The Irish Pub Company exports six mail-order bar “styles”

Meet the Companies Literally Dropping ‘Irish’ Pubs in Cities Across the World

The walls of the bar are covered in old art, photographs of Ireland, and yellowing posters in frames. A pair of hurleys, the flat ash stick of the Gaelic game, are tacked above the door frame. The bar’s otherwise full of dust-coated bottles of bygone whiskeys and stouts, musical instruments, and familiar ridged glass partitions that gracefully generate several spaces where there might have been just one.

Christy Moore, beloved grandfather of contemporary Irish folk music, hums over the speakers. The manager — who, pleasingly, shares a first name with Moore — flits warmly and easily from bar to table, genially, and in a Donegal accent, asking about the general well-being of diners and drinkers. Notably, there are few shamrocks, in any form or medium — they, along with leprechauns, are generally derided as emblematic of a very loose grip on Ireland and “Irishness.”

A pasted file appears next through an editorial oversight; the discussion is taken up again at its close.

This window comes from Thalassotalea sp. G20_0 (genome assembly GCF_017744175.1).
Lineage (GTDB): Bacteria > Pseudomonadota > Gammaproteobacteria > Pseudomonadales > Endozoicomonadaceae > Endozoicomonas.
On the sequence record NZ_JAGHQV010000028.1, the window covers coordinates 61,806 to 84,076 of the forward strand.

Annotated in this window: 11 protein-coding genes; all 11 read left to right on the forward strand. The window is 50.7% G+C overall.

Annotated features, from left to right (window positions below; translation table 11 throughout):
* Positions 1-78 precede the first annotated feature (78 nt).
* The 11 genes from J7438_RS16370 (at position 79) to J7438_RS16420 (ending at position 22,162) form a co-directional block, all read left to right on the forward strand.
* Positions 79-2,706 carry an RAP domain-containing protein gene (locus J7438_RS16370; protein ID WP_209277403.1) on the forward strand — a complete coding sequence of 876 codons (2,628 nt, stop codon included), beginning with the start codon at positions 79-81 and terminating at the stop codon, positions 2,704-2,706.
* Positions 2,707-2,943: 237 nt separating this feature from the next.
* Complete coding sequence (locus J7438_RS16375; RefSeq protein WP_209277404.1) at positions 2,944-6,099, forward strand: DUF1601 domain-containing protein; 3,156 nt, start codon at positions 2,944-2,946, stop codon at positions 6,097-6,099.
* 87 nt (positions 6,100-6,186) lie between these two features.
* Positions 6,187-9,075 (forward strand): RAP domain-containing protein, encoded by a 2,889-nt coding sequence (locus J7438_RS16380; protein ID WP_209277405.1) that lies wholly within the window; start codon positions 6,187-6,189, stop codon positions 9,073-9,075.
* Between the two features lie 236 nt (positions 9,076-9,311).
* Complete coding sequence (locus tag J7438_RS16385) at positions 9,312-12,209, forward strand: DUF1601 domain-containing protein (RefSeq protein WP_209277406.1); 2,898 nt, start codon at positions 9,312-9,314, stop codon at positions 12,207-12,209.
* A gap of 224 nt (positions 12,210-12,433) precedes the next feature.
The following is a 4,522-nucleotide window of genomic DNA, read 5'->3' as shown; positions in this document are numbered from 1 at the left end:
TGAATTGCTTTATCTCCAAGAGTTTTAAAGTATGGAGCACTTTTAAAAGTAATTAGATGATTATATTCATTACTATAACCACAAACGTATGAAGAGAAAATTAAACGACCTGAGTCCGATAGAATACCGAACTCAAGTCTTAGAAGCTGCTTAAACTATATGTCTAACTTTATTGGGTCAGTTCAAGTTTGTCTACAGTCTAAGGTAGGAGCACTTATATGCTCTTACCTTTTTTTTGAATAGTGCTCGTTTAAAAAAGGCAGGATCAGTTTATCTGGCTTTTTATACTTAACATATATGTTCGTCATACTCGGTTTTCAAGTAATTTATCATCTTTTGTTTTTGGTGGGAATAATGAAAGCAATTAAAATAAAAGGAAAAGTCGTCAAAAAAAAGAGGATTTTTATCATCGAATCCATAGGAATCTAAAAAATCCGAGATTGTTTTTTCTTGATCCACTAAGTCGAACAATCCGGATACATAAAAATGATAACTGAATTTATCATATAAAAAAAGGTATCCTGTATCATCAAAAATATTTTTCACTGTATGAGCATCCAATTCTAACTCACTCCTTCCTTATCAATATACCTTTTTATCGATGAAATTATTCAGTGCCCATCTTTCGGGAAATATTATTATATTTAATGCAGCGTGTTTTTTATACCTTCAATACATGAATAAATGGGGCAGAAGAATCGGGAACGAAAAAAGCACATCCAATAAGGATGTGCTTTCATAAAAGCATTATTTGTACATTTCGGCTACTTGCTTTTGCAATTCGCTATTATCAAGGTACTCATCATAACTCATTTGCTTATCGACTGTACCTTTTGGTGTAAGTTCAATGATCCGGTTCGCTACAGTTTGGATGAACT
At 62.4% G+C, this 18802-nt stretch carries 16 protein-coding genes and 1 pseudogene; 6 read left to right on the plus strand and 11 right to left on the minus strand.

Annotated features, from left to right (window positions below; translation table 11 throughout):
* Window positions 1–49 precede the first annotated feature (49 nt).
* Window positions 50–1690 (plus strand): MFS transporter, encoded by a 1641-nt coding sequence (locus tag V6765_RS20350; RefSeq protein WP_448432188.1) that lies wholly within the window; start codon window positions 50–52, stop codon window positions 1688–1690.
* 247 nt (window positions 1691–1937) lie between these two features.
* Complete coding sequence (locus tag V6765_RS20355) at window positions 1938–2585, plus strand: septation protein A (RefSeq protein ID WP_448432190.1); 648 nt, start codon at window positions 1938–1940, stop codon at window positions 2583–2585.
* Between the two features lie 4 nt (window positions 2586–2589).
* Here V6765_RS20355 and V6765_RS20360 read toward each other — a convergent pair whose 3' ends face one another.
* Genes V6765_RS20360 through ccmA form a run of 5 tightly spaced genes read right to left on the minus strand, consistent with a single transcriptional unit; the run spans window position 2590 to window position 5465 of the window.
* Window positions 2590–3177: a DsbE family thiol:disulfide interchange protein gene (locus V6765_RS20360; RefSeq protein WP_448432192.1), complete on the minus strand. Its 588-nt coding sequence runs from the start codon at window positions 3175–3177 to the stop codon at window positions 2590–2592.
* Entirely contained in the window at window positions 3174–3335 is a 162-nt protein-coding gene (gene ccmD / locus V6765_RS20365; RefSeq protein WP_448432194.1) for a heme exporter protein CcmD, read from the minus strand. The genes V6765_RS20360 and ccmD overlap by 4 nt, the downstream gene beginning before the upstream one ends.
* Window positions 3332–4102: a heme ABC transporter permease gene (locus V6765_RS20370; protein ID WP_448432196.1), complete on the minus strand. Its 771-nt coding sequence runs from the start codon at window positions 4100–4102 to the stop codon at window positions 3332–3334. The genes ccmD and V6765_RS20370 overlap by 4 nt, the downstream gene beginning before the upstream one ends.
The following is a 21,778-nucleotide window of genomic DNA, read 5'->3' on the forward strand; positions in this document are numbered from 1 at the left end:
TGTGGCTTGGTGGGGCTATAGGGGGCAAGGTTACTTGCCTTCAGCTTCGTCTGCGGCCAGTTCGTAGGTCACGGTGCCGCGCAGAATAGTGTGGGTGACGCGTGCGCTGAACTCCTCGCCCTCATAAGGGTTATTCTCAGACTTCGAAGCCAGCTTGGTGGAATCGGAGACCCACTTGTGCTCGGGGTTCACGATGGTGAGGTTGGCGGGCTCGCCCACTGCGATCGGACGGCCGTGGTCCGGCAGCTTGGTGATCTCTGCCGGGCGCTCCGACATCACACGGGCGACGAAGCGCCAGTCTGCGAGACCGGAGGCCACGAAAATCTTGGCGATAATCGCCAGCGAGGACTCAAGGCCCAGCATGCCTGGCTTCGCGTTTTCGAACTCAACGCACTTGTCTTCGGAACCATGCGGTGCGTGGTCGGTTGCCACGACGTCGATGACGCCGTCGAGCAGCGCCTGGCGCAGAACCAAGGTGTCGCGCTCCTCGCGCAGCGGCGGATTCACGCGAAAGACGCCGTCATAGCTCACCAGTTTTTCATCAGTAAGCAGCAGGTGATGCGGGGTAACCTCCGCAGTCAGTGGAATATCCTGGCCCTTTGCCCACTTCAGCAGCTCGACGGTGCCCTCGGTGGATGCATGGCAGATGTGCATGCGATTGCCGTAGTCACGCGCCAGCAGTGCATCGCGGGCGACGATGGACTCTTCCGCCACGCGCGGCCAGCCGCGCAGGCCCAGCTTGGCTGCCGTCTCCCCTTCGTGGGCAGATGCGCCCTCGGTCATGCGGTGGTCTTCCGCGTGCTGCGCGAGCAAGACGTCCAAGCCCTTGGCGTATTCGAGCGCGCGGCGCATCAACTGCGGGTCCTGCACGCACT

The Auld Dubliner — small, dark, and convincing, with a flat, matte, unassuming facade (red and yellow lettering over black paint, on wood) — rests between a heavily illuminated branch of T-Mobile and a “dueling piano café” on a street approximately 5,000 miles from the place invoked in its name. Almost every part of the bar the eye falls on — from the stocky tables and the upholstered chairs to the floor tiling and the mock oil lamps dangling from the ceiling — were railed into the unit in Long Beach, California, from a 40-foot container that spent between three and five weeks at sea.

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